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Without a way to develop its own pickup truck--a vehicle right in the wheelhouse of its loyal motorcycle and ATV owners--Suzuki did what any smart company would do. It turned to the company making the best mid-size truck on the market today.
The result: the Suzuki Equator, a rebadged version of the Nissan Frontier, restyled and offered in a few pared-down trim lines compared to the wide-ranging Frontier lineup. The Equator has its own look, which we like, and some of its own features and omitted features, which we're more mixed on.
The Equator marches into 2013 with no changes, but that's fine, as the Frontier prepares to move production from Nissan's Tennessee plant to its newer factory outside Jackson, Mississippi. The Equator remains available in two body styles, an extended cab with a pair of jump seats behind the usual front buckets, and a crew-cab model with a full bench behind the front buckets. Short and long pickup beds are offered, as are manual and automatic transmissions, four- and six-cylinder engines, and rear- and four-wheel-drive configurations.
Some of us think the Equator's actually the better-looking of the two sibling pickups. The differences don't amount to much more than a grille and some badges, but the grille really does give the truck a different character that still complements the truck's stance and proportions. The interior's not made from the best plastics on earth, but it's laid out well.
The powertrain choices start with either Nissan's 2.5-liter four-cylinder or its strong 4.0-liter V-6. We'd take the V-6 if it's affordable, in every case, for towing as much as for its smooth power delivery, almost as strong as a V-8. Gas mileage is almost as good as the four-cylinder, too.While the Extended Cab doesn't have five-passenger space like the Crew Cab, it does offer the long bed standard, which is much more useful for hauling full sheets of plywood and the like. Bed extenders are available for the shorter bed, however, so unless you're a frequent home improver or contractor, you might prefer the shorter bed for more cabin space. If you have to have both, Suzuki has the answer with the Crew Cab Sport long bed model, though you'll have to buy it with 4WD.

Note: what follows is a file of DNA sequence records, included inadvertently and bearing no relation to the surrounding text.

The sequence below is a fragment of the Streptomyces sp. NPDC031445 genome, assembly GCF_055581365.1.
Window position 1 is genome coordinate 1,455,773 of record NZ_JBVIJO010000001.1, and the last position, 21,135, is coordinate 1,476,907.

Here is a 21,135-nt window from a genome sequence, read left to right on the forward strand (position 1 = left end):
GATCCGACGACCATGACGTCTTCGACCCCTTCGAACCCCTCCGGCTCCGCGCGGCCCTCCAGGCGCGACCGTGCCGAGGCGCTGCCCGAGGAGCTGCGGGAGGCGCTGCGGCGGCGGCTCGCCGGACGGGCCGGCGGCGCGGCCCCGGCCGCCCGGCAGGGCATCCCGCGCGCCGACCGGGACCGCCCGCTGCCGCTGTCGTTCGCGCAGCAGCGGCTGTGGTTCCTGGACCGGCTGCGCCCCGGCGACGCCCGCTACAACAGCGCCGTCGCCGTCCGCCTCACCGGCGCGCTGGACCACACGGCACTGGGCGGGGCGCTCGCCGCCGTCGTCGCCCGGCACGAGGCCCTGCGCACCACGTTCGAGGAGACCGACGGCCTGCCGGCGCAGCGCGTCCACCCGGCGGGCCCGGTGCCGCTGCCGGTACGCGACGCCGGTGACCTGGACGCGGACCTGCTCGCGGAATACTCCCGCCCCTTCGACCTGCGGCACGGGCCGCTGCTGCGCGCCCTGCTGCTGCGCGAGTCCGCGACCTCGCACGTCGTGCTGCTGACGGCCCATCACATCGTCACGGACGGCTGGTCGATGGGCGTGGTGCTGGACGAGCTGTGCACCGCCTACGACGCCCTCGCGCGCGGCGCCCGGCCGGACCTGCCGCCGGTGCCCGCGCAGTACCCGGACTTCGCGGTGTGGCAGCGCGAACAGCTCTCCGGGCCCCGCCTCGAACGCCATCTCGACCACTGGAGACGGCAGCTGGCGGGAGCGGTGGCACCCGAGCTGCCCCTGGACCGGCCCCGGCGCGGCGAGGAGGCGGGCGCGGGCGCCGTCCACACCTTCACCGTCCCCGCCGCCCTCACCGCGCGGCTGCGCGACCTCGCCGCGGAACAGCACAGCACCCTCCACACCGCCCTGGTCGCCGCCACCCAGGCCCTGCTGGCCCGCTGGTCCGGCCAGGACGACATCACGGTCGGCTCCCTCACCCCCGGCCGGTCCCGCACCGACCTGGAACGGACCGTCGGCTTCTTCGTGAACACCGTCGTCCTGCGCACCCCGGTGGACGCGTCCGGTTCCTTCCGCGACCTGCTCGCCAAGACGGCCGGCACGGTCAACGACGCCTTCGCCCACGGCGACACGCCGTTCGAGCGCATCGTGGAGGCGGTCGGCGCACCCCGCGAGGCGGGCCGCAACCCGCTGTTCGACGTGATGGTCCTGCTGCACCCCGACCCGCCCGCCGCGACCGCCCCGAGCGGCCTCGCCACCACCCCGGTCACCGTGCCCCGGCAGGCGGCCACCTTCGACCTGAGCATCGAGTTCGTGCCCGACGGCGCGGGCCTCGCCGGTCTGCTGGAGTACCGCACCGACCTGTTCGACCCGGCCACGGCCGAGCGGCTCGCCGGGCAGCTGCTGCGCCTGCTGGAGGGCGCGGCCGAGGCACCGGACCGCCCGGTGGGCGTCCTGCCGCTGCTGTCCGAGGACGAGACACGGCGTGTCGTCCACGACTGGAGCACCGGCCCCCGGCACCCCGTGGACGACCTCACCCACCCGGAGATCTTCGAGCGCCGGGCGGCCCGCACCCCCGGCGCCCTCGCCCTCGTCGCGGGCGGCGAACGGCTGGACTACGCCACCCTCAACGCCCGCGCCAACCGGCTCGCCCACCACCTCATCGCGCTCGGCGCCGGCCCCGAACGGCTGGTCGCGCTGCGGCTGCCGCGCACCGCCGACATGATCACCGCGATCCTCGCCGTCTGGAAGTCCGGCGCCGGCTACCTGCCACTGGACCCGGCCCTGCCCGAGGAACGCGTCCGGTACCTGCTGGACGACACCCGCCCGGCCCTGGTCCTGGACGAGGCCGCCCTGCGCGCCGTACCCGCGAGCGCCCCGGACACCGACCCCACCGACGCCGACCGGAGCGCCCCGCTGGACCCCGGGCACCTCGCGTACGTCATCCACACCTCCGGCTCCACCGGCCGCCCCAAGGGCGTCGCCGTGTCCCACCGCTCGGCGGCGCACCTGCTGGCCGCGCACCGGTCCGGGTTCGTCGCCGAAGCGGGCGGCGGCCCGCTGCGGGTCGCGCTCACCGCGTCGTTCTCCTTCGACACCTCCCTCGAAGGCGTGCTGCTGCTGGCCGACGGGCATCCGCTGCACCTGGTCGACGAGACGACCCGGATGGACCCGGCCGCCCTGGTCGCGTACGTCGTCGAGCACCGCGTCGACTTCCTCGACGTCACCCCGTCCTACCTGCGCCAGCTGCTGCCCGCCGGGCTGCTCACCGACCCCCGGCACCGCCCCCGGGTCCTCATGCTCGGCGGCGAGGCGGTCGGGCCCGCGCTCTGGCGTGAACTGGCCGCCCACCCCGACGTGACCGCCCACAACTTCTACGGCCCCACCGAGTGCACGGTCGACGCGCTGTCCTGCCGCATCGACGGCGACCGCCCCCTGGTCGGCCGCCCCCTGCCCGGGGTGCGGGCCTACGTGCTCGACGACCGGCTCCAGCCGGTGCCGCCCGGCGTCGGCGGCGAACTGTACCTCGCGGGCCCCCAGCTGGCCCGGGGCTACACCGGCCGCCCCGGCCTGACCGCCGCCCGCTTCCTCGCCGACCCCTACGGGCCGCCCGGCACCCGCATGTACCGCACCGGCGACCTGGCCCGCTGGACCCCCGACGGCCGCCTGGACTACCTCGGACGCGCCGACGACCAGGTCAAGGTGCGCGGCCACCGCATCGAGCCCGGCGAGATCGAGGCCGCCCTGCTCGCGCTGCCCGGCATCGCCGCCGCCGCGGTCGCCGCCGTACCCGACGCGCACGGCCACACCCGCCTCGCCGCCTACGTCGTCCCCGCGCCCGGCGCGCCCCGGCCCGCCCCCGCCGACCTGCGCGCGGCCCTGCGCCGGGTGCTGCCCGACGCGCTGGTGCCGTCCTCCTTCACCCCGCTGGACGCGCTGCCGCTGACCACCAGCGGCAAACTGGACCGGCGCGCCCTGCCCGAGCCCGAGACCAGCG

Capability is strong across the range: 6,500 pounds towing capacity in the 4x2, spray-in bedliners available, tie-downs and adjustable tracks as options, and Hill Hold and Descent Control in every model.
Depending on which trim you choose (four are available: Comfort, Premium, Sport, and RMZ-4) there are abundant upgrade features and options available. The RMZ-4 model shines with stnadard skid plates, leather-wrapped steering wheel, height-adjustable driver's seat with lumbar support, a standard bed extender, and Bilstein high-performance shocks. Bluetooth phone connectivity, navigation, and audio upgrades are also available.
The Suzuki Equator has scored top marks of "good" in IIHS testing, while the NHTSA has rated the Equator between three and four stars for rollover resistance, depending on the configuration chosen. Neither have performed crash testing on the 2013 Equator just yet, though.
For more coverage of this pickup truck in slightly different aero drag, see our 2013 Nissan Frontier review.
- Distinctive looks
- Built well
- Clever cargo accessories
- Off-roading gets e-help
- Ride can get choppy
- Four-wheel-drive handling is rough
- Cabin feels tight
- Extended Cab jump seats aren't useful